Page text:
Canadian doctors being ‘increasingly’ asked about assisted suicide for children

Doctors in Canada have reported an increase in conversations about legalising assisted suicide for children – just a year after the practice was first allowed for adults.

A new survey by the Canadian Paediatric Society (CPS) claimed that its members are “increasingly” being asked by parents about the option of helping children to kill themselves.

After being legalised by Justin Trudeau’s Liberal Party in June 2016, an independent review examining the possibility of assisted suicide for children began. This review is expected to be presented to the Canadian Parliament in December 2018.

Divided opinion

The CPS survey revealed that 118 doctors had “exploratory discussions” about assisted suicide with parents, involving over 400 children.

And thirty-five doctors said they had discussions with 60 children under the age of 18 in the past year. Nine doctors also said they had received “explicit requests” from children for assisted suicide.

But lead author of the survey Dr Dawn Davies said doctors are divided on the issue. One third of respondents said they were opposed to assisted suicide for under-18s under any circumstances.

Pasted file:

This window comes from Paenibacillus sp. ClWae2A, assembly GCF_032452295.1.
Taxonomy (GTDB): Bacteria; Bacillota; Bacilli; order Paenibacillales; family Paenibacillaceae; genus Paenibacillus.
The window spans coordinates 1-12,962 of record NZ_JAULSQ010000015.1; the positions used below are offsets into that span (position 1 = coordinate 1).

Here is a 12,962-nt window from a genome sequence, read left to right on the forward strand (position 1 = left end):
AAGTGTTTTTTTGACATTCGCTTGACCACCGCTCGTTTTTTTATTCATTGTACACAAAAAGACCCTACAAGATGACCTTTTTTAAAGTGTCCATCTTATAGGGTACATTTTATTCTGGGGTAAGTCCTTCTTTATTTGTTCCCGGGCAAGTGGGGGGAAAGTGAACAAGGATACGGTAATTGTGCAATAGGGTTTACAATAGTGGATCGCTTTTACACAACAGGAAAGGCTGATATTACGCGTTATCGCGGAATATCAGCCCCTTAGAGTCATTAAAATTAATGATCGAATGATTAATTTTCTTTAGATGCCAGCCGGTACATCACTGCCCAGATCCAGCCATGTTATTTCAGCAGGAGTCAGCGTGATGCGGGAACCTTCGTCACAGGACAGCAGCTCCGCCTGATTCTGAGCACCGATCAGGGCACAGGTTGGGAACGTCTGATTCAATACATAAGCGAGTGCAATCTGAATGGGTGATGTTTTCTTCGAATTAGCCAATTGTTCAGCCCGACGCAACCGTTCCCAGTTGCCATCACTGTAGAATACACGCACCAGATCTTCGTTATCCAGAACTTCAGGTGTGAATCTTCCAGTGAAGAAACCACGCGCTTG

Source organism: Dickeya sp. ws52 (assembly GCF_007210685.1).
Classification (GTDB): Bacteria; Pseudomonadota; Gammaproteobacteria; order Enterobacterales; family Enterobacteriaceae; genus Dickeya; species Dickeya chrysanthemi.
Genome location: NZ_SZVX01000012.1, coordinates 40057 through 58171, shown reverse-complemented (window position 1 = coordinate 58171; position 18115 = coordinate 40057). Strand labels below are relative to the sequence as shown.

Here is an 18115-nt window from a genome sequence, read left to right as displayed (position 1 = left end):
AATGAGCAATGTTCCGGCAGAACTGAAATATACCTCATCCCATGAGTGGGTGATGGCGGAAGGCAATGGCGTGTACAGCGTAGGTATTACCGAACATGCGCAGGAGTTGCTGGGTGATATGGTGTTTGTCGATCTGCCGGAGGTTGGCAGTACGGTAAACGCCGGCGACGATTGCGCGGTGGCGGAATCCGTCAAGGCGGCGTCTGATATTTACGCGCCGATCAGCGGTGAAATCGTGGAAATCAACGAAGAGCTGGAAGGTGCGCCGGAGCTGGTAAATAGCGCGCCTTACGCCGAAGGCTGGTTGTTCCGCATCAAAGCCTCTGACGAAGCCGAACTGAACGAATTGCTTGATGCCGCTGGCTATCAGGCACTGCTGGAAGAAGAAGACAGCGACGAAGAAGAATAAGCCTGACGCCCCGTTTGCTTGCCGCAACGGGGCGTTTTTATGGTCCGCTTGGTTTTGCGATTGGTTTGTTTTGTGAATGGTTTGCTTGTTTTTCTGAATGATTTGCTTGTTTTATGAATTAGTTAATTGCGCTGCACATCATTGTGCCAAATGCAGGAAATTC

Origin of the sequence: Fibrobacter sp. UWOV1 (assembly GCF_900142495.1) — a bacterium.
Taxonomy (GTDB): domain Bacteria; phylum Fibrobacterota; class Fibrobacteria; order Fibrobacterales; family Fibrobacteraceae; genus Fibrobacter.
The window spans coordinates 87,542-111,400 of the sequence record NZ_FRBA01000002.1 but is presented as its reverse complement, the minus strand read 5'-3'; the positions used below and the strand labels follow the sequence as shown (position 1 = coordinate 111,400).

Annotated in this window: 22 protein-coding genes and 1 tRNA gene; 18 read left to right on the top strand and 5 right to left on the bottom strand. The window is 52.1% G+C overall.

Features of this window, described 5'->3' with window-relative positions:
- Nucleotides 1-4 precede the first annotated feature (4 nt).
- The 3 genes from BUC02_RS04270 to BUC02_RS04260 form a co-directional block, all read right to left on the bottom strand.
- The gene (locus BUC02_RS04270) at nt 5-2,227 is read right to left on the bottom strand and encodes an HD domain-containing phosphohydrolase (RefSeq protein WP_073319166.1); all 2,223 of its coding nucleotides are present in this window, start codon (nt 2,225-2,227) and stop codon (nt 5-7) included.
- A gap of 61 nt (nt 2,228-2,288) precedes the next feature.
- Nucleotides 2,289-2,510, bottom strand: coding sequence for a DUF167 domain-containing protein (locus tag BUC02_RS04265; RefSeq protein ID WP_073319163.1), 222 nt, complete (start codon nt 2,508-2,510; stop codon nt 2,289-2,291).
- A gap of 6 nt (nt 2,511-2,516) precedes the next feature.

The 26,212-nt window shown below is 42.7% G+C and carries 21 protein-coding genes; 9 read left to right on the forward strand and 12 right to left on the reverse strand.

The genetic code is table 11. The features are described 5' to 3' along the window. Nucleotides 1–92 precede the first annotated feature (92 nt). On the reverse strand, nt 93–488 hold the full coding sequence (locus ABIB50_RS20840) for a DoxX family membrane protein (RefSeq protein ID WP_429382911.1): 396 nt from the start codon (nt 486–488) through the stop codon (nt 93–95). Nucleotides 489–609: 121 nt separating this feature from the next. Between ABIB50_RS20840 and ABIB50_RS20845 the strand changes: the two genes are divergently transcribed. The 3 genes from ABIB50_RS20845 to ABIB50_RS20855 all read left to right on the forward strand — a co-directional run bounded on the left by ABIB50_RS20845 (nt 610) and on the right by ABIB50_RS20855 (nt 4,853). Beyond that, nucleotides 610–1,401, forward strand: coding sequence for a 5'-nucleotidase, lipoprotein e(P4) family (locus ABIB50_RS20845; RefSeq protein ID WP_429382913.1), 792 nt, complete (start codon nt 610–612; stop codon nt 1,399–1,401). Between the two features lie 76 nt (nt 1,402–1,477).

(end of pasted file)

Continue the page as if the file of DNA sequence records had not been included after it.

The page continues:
The CPS said the survey was sent to about 2,600 doctors with a response rate of around 40 per cent.

World’s first

Belgium became the first country in the world to legalise euthanasia for children in 2014, after introducing the practice for adults in 2002.

Last year, a teenager became the world’s first child to be legally euthanised. The 17-year-old was deemed to be terminally ill and in the final stages of life.

At the time, Alistair Thompson, of the UK campaign group Care Not Killing, said it was a “truly shocking case”.

“The moment you say they can in certain circumstances kill their patients it is always going to be debatable about exactly how old or mentally competent they must be.”

‘Slippery slope’

In the UK, a university lecturer who has authored a book on assisted suicide has warned that legalising assisted suicide would ‘set us on a slippery slope’.

Writing for online magazine Spiked, Dr Kevin Yuill from the University of Sunderland said: “Legalising any form of assisted suicide would be a foot in the door, which will be progressively prised open.”

Assisted suicide remains illegal in the UK.

A Bill to legalise the practice was soundly defeated in the House of Commons in 2015 by 330 votes to 118.

Related Resources